Andrea Jenkins has become the first openly trans person of colour elected to public office in the United States.

Jenkins, an award-winning poet and former policy aide to two city council members, won a seat on the Minneapolis City Council on Tuesday night with a landslide 73% of the votes in the Eighth Ward.

“As an African-American trans-identified woman, I know firsthand the feeling of being marginalised, left out, thrown under the bus,” she said in her acceptance speech.

“Those days are over. We don’t just want a seat at the table, we want to set the table.”

Her priorities include affordable housing, raising the minimum wage, addressing youth violence, and supporting minority artists, according to The Advocate.

“Transgender people have been here forever, and black transgender people have been here forever,” she told The Washington Post after her win.

“Having transgender people elected in public office means we’ll be able to make policies and direct conversations in ways that can ensure equity and fairness and justice for transgender people.”

Jenkins wasn’t the only trans woman to make history in Tuesday’s elections, as Democrat Danica Roem became the first openly trans person elected and seated in a state legislature in the country.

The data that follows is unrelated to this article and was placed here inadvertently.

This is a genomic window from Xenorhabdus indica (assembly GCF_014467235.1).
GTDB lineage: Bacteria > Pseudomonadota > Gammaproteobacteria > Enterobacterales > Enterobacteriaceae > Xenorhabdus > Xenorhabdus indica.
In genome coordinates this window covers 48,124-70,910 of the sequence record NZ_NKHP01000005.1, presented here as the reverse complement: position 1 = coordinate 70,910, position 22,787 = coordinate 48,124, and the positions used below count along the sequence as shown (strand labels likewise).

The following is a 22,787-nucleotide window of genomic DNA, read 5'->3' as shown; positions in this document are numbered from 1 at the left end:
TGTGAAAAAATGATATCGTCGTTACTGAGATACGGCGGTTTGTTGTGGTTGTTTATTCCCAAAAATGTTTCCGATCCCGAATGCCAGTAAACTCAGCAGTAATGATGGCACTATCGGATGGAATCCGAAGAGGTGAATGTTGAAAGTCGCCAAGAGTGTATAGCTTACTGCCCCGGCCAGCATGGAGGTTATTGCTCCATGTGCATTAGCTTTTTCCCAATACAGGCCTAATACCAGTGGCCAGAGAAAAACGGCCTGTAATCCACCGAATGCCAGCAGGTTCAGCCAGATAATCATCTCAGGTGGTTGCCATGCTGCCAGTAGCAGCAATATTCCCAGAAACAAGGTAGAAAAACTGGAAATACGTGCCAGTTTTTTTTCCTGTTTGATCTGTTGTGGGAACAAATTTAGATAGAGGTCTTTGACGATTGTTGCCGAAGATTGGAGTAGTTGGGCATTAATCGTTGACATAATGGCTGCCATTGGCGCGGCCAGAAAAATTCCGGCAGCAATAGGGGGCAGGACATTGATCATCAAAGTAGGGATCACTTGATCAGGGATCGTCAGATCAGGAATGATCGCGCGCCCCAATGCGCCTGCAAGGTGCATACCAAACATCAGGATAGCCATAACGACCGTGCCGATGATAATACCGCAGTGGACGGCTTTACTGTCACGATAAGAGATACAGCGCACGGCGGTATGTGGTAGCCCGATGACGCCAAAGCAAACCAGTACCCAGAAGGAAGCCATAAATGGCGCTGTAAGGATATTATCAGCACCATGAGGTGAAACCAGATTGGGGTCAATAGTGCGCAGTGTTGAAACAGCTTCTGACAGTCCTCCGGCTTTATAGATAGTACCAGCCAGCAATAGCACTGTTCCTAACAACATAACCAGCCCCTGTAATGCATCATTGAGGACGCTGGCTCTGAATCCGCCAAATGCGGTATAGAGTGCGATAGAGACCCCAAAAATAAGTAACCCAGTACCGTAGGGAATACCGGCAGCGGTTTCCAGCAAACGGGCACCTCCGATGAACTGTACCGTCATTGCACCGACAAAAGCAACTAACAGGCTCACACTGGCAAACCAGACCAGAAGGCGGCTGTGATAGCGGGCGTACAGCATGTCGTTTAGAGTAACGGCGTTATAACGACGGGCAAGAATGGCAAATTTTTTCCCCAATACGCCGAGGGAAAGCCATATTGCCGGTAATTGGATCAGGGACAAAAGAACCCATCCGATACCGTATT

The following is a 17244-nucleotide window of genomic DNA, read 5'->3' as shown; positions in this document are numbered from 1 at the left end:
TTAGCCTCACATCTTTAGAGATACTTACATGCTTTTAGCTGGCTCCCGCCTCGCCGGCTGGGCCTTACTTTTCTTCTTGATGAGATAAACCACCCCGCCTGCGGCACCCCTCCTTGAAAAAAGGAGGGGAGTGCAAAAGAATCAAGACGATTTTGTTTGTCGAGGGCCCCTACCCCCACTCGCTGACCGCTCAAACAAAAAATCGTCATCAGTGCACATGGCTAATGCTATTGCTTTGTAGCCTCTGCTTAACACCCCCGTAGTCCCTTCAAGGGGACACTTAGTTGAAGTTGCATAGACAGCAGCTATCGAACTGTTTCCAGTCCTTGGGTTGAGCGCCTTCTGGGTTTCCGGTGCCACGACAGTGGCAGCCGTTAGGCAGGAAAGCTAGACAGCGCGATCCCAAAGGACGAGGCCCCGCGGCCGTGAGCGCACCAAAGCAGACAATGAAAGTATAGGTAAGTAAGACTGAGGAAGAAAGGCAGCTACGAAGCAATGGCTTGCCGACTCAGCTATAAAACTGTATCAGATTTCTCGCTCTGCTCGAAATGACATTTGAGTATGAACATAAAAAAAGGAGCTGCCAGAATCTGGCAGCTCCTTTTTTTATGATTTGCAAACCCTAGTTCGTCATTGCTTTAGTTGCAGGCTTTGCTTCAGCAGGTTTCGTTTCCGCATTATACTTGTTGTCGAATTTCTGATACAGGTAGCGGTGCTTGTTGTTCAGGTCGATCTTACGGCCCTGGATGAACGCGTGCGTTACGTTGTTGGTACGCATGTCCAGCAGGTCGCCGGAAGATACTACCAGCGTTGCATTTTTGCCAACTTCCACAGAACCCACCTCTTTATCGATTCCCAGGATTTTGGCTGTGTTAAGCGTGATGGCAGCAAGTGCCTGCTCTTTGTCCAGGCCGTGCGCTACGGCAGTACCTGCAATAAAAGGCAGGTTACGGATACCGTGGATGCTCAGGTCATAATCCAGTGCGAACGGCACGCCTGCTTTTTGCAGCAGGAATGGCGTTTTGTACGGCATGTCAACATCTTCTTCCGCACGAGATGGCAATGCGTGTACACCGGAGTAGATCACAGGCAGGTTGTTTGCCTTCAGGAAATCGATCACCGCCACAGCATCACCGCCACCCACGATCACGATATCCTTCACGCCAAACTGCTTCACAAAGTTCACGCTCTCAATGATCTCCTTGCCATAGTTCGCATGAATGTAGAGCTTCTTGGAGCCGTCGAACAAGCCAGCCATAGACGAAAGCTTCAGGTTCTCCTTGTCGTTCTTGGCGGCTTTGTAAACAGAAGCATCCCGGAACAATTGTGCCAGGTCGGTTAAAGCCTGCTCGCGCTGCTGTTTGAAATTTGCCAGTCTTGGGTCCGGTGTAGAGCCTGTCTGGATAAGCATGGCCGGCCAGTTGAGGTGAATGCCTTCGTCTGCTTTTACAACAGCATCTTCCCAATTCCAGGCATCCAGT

Roem’s victory was even sweeter as she unseated Virginia incumbent Republican Bob Marshall, who attempted to ban same-sex marriage and introduce a ‘bathroom bill’ to restrict trans peoples’ use of public restrooms.

Mara Keisling, the founder and executive director of the National Centre for Transgender Equality, said the elections send a warning that trans people are “strong and determined” and won’t be silenced by bigots.

“The two of these folks who won tonight, that’s an amazing thing for the kids who will wake up tomorrow morning knowing tomorrow will be a little better, a little easier, a little cooler to be trans,” she said.